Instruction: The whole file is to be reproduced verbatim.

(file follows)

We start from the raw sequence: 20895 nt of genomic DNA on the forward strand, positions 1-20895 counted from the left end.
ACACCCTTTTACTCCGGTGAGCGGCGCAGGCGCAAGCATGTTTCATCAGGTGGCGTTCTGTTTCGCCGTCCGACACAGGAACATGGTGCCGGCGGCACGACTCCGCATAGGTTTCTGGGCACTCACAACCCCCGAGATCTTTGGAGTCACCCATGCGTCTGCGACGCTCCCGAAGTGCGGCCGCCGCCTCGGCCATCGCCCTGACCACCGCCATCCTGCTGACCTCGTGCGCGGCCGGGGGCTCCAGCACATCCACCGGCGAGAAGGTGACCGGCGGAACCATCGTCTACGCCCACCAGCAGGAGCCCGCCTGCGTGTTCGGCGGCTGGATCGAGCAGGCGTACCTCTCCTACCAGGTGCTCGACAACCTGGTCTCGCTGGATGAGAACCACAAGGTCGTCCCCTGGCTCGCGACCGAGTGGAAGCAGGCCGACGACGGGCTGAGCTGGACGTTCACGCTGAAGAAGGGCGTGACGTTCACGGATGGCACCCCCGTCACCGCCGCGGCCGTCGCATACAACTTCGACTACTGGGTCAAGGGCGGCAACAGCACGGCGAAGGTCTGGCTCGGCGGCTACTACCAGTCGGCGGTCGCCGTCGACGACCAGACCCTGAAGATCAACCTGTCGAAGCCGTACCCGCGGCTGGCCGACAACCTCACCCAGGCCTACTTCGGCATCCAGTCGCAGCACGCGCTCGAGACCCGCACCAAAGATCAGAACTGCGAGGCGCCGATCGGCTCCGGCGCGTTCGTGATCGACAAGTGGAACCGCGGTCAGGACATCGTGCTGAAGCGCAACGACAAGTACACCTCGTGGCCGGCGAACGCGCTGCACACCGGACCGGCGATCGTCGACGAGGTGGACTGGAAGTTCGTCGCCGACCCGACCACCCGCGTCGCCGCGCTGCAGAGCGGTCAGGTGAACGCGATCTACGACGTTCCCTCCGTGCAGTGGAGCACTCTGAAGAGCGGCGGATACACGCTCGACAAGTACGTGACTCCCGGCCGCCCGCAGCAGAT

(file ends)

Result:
We start from the raw sequence: 20895 nt of genomic DNA on the forward strand, positions 1-20895 counted from the left end.
ACACCCTTTTACTCCGGTGAGCGGCGCAGGCGCAAGCATGTTTCATCAGGTGGCGTTCTGTTTCGCCGTCCGACACAGGAACATGGTGCCGGCGGCACGACTCCGCATAGGTTTCTGGGCACTCACAACCCCCGAGATCTTTGGAGTCACCCATGCGTCTGCGACGCTCCCGAAGTGCGGCCGCCGCCTCGGCCATCGCCCTGACCACCGCCATCCTGCTGACCTCGTGCGCGGCCGGGGGCTCCAGCACATCCACCGGCGAGAAGGTGACCGGCGGAACCATCGTCTACGCCCACCAGCAGGAGCCCGCCTGCGTGTTCGGCGGCTGGATCGAGCAGGCGTACCTCTCCTACCAGGTGCTCGACAACCTGGTCTCGCTGGATGAGAACCACAAGGTCGTCCCCTGGCTCGCGACCGAGTGGAAGCAGGCCGACGACGGGCTGAGCTGGACGTTCACGCTGAAGAAGGGCGTGACGTTCACGGATGGCACCCCCGTCACCGCCGCGGCCGTCGCATACAACTTCGACTACTGGGTCAAGGGCGGCAACAGCACGGCGAAGGTCTGGCTCGGCGGCTACTACCAGTCGGCGGTCGCCGTCGACGACCAGACCCTGAAGATCAACCTGTCGAAGCCGTACCCGCGGCTGGCCGACAACCTCACCCAGGCCTACTTCGGCATCCAGTCGCAGCACGCGCTCGAGACCCGCACCAAAGATCAGAACTGCGAGGCGCCGATCGGCTCCGGCGCGTTCGTGATCGACAAGTGGAACCGCGGTCAGGACATCGTGCTGAAGCGCAACGACAAGTACACCTCGTGGCCGGCGAACGCGCTGCACACCGGACCGGCGATCGTCGACGAGGTGGACTGGAAGTTCGTCGCCGACCCGACCACCCGCGTCGCCGCGCTGCAGAGCGGTCAGGTGAACGCGATCTACGACGTTCCCTCCGTGCAGTGGAGCACTCTGAAGAGCGGCGGATACACGCTCGACAAGTACGTGACTCCCGGCCGCCCGCAGCAGAT